Dr. John Tribute: A Multi-sensory Experience Including Raccoon Stew, Lotsa Tunes, a Second Line Parade and More…
- Eats: Dr John’s favorite Raccoon Stew (adapted for available ingredients), Pralines, Sazerac
- Tunes: Spotify Playlist here, and some videos below
- Bonus Tunes: Iko Iko hack: get your guests jammin’ along via these easy ways to play Iko Iko on piano (chords & melody), guitar, electric bass, shaker and of course voice.
- Activity: Design your own second line umbrella, and make your own second line in Dr. John’s honor.
Dr. John we miss you already but what a legacy you have left for us! I’m gonna have to agree with Swag over Swagland (your everything you wanted to know – and more – about New Orleans Jazz Fest guide), the NY Times obit for Dr John. was my favorite as well. There are lots of other places to read about Dr. John if you aren’t familiar with his story, so I won’t repeat that here.
Instead, we’re offering you a way to immerse yourself in his legacy using all of your senses. Listen to recordings and watch live versions of him playing, cook and enjoy his favorite stew, try your hand at playing one of his iconic songs, and maybe even design a second line umbrella and have a little second line to complete the tribute?
I’d read about Dr. John’s affinity for raccoon meat, and thankfully WWOZ had published his recipe for Raccoon Stew. Mercifully, our local butcher who (supposedly) typically carries raccoon meat didn’t have it. Knowing Sarah Lohman’s affinity for trying all sorts off food (and the fact that much of the content of her archived Four Pounds Flour blog was in the Brooklyn area), I consulted her site. She had in fact roasted raccoon, in 2012 and offered resources for procuring “exotic game” such as raccoon, but unfortunately the suggestions were no longer valid in June 2019.
There was varying advice for substitutions across the internet, so we went to Staubitz and asked for help. They recommended venison stew meat as an alternative. Typically venison is easily overcooked, but knowing that it was going into a stew, she gave me frozen medallions of stew-meat venison ($19.99/lb if you were wondering). I happened to leave it in the fridge overnight to cook the next morning, but it thawed in slightly warm water in a matter of 15-20 mins.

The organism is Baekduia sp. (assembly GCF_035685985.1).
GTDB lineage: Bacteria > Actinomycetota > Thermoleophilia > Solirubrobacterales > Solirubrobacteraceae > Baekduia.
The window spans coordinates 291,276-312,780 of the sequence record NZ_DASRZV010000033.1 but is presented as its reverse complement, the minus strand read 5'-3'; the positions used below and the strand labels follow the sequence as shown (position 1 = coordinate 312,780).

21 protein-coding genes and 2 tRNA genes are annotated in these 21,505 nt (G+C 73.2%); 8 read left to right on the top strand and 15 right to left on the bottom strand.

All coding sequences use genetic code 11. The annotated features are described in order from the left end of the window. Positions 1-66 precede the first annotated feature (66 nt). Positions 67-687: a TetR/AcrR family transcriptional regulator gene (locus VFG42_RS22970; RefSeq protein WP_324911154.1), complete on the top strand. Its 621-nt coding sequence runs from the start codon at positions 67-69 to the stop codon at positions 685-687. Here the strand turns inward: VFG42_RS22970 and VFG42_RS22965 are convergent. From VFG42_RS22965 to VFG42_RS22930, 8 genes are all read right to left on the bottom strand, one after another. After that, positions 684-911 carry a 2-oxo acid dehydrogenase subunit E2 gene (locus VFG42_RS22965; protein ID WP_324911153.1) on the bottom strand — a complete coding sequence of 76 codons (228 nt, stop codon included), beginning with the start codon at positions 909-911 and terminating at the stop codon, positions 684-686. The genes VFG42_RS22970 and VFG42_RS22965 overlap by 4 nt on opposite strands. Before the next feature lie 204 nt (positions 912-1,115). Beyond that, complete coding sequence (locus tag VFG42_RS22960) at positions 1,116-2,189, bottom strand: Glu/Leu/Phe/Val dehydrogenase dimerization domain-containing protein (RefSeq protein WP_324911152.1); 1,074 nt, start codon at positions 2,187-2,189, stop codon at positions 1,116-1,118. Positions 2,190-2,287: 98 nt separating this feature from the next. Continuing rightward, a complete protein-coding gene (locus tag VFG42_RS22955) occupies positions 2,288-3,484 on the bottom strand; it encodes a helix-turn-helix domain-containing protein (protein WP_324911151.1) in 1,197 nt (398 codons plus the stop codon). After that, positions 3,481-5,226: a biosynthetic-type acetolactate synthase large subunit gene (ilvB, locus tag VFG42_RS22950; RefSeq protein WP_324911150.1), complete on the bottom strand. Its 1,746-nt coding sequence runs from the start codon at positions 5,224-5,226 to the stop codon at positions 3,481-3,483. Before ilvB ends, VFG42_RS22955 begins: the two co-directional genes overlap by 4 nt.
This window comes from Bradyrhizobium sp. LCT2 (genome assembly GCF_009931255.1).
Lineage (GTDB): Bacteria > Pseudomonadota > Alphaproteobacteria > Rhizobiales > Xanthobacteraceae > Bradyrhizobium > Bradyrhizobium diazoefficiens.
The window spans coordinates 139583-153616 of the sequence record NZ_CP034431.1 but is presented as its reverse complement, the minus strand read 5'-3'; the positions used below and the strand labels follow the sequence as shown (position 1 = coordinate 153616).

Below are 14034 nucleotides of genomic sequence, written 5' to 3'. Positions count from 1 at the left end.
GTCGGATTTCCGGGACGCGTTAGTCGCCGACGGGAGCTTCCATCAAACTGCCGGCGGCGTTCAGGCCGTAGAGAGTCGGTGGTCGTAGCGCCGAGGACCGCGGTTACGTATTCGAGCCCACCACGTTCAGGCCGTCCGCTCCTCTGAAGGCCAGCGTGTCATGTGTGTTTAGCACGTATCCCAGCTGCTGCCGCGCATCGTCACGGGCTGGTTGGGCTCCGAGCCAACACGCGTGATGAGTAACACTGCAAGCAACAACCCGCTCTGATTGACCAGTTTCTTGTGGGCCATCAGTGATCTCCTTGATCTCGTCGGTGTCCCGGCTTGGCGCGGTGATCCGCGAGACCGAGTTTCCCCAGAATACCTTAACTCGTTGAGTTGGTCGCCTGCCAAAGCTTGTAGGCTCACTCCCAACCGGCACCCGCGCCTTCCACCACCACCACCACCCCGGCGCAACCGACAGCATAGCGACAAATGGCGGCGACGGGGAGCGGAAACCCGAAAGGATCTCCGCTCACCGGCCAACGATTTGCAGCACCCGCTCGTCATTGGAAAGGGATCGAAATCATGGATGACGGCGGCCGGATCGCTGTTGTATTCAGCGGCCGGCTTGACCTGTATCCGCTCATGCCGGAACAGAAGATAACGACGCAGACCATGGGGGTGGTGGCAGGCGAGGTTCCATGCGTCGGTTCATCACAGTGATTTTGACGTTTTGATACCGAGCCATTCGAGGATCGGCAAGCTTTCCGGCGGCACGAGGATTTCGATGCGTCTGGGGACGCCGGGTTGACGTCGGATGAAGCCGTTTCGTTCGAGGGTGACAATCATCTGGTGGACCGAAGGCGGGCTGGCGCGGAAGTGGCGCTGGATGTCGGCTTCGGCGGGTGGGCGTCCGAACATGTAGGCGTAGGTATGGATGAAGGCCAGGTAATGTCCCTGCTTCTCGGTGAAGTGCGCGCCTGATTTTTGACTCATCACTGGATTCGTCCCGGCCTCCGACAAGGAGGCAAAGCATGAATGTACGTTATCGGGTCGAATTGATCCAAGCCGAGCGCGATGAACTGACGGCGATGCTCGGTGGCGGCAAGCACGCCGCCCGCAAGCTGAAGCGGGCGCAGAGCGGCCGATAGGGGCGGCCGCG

Raccoon was not the only hard-to-find items in this recipe!
- “Veggie” – We used V8 Vegetable Juice and it was great.
- Mirlitons – The unofficial squash of New Orleans, so I’m told. We used skinned zucchini instead.
- “Arizona-brand sweet peppers” – this one we unfortunately had to skip. I did find an Arizona-brand pepper company online but the only product I could find was hot sauce. Not knowing if the intention was some acid from pickled peppers or sweetness in some roasted peppers, I at first left it off entirely, expecting to first taste the stew and determine what flavor was needed. My super-taster daughter and I decided it needed acid so instead we just added twice the lemon juice and it was fab. Next time maybe I’d do pickled sweet peppers
I couldn’t find any guidance on what he would have eaten it with. I figured rice was likely but we are on an Ale Bread kick from our local bakery so we went with that. We also added some roasted okra because it’s a fam fav, it fit the New Orleans theme, and I wasn’t sure how keen the kiddos would be on the stew.
Dr John's (approximated) Raccoon Stew, w Venison
- Dutch Oven or Pressure cooker pot preferred
- 4 tbsp grapeseed oil
- 1.5 cups chopped red onion
- 2 cloves garlic
- 2 lbs venison medallions (stew meat)
- 2 tsp salt, plus more to taste
- 1 cup finely chopped red bell pepper
- 1 cup finely chopped yellow bell pepper
- 1 cup finely chopped orange bell pepper
- 3/4 cup green onions, chopped
- 2 stalks celery, finely chopped
- 1 leek, chopped into 1/2 inch pieces
- 1.5 - 2 cups (mostly) skinned and chopped zucchini
- 2 bay leaves
- 3 tbsp fresh lemon juice
- 1 tsp freshly grated black pepper
- 6 green onions, chopped
- hot sauce! preferably, Louisiana style Crystal
- Crusty Bread